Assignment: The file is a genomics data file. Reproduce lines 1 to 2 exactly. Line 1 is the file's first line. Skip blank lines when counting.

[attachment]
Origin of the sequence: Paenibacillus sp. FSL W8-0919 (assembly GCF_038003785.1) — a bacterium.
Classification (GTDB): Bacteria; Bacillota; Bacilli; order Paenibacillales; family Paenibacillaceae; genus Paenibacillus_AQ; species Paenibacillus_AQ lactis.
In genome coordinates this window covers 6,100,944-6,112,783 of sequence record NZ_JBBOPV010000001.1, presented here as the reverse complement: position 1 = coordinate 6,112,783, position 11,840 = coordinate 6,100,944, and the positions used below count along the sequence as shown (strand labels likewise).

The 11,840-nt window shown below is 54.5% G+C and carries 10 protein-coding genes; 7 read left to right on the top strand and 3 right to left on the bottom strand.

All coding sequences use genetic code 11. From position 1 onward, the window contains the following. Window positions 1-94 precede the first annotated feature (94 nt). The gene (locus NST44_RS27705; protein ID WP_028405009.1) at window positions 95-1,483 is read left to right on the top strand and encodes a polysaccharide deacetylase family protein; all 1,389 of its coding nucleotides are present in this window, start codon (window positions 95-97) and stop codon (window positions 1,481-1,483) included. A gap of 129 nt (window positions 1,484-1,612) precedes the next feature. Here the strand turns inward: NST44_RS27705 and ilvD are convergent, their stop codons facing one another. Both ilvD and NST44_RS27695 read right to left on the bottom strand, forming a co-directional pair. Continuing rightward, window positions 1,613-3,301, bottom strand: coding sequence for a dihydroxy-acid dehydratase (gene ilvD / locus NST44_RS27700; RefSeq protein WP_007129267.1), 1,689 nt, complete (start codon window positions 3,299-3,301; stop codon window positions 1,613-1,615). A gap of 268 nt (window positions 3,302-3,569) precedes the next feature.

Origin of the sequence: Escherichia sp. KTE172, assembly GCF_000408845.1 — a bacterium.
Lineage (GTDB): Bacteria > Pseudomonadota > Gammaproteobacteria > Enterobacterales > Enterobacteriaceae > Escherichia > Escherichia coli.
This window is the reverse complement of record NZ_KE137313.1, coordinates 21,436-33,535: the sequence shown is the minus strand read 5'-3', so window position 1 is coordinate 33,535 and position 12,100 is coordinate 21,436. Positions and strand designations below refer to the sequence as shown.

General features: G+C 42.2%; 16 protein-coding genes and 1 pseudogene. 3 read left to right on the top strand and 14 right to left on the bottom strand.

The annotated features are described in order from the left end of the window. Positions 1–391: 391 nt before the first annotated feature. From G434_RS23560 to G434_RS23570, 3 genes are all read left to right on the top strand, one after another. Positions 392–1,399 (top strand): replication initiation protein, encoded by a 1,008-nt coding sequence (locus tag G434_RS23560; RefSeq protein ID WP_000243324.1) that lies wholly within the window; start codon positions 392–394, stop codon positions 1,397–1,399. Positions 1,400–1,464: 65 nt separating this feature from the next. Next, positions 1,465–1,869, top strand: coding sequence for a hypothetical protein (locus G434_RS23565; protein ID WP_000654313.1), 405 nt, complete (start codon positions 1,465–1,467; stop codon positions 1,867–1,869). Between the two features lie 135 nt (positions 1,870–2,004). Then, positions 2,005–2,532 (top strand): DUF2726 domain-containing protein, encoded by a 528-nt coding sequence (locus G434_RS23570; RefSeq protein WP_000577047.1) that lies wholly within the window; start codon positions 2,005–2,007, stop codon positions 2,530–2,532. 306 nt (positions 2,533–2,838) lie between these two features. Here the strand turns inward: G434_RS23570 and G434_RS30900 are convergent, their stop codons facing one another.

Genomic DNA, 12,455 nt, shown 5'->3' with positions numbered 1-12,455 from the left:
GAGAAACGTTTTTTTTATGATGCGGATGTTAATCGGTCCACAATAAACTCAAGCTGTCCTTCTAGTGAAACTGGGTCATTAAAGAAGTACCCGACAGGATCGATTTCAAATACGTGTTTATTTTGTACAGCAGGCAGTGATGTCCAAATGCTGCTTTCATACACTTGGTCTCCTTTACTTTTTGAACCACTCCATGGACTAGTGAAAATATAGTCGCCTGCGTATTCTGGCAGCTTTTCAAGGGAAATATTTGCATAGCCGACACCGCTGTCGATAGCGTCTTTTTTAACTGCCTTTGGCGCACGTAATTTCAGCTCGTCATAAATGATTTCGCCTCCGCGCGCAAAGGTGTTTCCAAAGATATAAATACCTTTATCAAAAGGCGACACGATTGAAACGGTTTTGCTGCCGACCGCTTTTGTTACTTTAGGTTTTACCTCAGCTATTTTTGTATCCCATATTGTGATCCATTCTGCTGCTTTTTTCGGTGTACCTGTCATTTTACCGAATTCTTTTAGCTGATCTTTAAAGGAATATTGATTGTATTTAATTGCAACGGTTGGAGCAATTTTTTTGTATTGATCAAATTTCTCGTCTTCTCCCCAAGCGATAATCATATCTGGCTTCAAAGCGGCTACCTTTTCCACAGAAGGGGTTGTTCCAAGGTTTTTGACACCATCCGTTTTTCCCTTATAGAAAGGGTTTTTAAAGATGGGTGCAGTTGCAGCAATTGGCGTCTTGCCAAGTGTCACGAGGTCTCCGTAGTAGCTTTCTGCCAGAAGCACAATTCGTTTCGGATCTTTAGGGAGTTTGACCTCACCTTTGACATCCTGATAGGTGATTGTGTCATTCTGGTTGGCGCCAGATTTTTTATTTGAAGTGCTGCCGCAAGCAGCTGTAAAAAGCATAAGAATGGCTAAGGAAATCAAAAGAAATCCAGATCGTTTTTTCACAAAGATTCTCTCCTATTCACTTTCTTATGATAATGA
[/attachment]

Origin of the sequence: Paenibacillus sp. FSL W8-0919 (assembly GCF_038003785.1) — a bacterium.
Classification (GTDB): Bacteria; Bacillota; Bacilli; order Paenibacillales; family Paenibacillaceae; genus Paenibacillus_AQ; species Paenibacillus_AQ lactis.